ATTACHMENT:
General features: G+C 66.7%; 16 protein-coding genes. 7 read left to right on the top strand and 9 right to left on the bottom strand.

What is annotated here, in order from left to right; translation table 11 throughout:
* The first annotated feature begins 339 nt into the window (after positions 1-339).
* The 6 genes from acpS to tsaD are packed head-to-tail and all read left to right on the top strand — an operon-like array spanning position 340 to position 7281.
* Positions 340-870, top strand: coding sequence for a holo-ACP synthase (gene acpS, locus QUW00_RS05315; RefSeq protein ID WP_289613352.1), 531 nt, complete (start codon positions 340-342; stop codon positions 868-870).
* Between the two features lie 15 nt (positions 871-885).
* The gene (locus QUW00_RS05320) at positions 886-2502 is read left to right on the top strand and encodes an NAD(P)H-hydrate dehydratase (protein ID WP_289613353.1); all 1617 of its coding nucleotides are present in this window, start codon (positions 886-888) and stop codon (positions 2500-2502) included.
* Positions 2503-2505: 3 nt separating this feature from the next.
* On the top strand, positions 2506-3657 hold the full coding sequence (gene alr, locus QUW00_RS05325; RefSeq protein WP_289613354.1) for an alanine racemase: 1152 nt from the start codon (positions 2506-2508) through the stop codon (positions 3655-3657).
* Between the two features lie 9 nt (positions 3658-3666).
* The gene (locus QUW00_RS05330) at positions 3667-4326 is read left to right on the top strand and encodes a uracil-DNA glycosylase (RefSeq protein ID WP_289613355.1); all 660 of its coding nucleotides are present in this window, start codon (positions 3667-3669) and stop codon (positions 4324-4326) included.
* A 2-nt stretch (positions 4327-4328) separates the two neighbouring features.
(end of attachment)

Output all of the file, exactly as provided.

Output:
General features: G+C 66.7%; 16 protein-coding genes. 7 read left to right on the top strand and 9 right to left on the bottom strand.

What is annotated here, in order from left to right; translation table 11 throughout:
* The first annotated feature begins 339 nt into the window (after positions 1-339).
* The 6 genes from acpS to tsaD are packed head-to-tail and all read left to right on the top strand — an operon-like array spanning position 340 to position 7281.
* Positions 340-870, top strand: coding sequence for a holo-ACP synthase (gene acpS, locus QUW00_RS05315; RefSeq protein ID WP_289613352.1), 531 nt, complete (start codon positions 340-342; stop codon positions 868-870).
* Between the two features lie 15 nt (positions 871-885).
* The gene (locus QUW00_RS05320) at positions 886-2502 is read left to right on the top strand and encodes an NAD(P)H-hydrate dehydratase (protein ID WP_289613353.1); all 1617 of its coding nucleotides are present in this window, start codon (positions 886-888) and stop codon (positions 2500-2502) included.
* Positions 2503-2505: 3 nt separating this feature from the next.
* On the top strand, positions 2506-3657 hold the full coding sequence (gene alr, locus QUW00_RS05325; RefSeq protein WP_289613354.1) for an alanine racemase: 1152 nt from the start codon (positions 2506-2508) through the stop codon (positions 3655-3657).
* Between the two features lie 9 nt (positions 3658-3666).
* The gene (locus QUW00_RS05330) at positions 3667-4326 is read left to right on the top strand and encodes a uracil-DNA glycosylase (RefSeq protein ID WP_289613355.1); all 660 of its coding nucleotides are present in this window, start codon (positions 3667-3669) and stop codon (positions 4324-4326) included.
* A 2-nt stretch (positions 4327-4328) separates the two neighbouring features.